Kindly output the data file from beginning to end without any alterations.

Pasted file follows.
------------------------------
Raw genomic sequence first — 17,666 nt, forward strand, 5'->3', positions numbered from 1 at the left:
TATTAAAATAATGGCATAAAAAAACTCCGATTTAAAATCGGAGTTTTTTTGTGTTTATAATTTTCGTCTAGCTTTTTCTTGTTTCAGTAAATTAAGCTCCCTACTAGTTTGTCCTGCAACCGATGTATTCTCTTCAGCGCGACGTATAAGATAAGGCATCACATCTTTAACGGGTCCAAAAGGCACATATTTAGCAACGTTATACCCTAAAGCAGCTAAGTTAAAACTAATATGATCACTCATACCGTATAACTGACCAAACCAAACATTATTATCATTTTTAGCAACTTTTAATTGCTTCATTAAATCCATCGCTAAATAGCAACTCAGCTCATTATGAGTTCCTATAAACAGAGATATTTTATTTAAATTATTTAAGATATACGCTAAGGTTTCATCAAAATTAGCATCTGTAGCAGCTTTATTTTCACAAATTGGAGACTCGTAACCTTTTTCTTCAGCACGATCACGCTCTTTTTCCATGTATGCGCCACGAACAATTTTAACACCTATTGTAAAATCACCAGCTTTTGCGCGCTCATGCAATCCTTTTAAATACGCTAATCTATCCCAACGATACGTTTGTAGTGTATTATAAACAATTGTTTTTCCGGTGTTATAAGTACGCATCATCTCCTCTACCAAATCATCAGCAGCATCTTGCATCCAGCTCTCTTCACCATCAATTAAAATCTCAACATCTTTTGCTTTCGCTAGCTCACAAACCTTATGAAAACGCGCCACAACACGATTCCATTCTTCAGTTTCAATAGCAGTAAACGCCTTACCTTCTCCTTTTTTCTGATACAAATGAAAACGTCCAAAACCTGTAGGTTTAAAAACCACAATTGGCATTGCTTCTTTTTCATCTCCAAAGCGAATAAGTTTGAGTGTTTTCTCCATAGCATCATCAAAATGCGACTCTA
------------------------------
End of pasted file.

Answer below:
Raw genomic sequence first — 17,666 nt, forward strand, 5'->3', positions numbered from 1 at the left:
TATTAAAATAATGGCATAAAAAAACTCCGATTTAAAATCGGAGTTTTTTTGTGTTTATAATTTTCGTCTAGCTTTTTCTTGTTTCAGTAAATTAAGCTCCCTACTAGTTTGTCCTGCAACCGATGTATTCTCTTCAGCGCGACGTATAAGATAAGGCATCACATCTTTAACGGGTCCAAAAGGCACATATTTAGCAACGTTATACCCTAAAGCAGCTAAGTTAAAACTAATATGATCACTCATACCGTATAACTGACCAAACCAAACATTATTATCATTTTTAGCAACTTTTAATTGCTTCATTAAATCCATCGCTAAATAGCAACTCAGCTCATTATGAGTTCCTATAAACAGAGATATTTTATTTAAATTATTTAAGATATACGCTAAGGTTTCATCAAAATTAGCATCTGTAGCAGCTTTATTTTCACAAATTGGAGACTCGTAACCTTTTTCTTCAGCACGATCACGCTCTTTTTCCATGTATGCGCCACGAACAATTTTAACACCTATTGTAAAATCACCAGCTTTTGCGCGCTCATGCAATCCTTTTAAATACGCTAATCTATCCCAACGATACGTTTGTAGTGTATTATAAACAATTGTTTTTCCGGTGTTATAAGTACGCATCATCTCCTCTACCAAATCATCAGCAGCATCTTGCATCCAGCTCTCTTCACCATCAATTAAAATCTCAACATCTTTTGCTTTCGCTAGCTCACAAACCTTATGAAAACGCGCCACAACACGATTCCATTCTTCAGTTTCAATAGCAGTAAACGCCTTACCTTCTCCTTTTTTCTGATACAAATGAAAACGTCCAAAACCTGTAGGTTTAAAAACCACAATTGGCATTGCTTCTTTTTCATCTCCAAAGCGAATAAGTTTGAGTGTTTTCTCCATAGCATCATCAAAATGCGACTCTA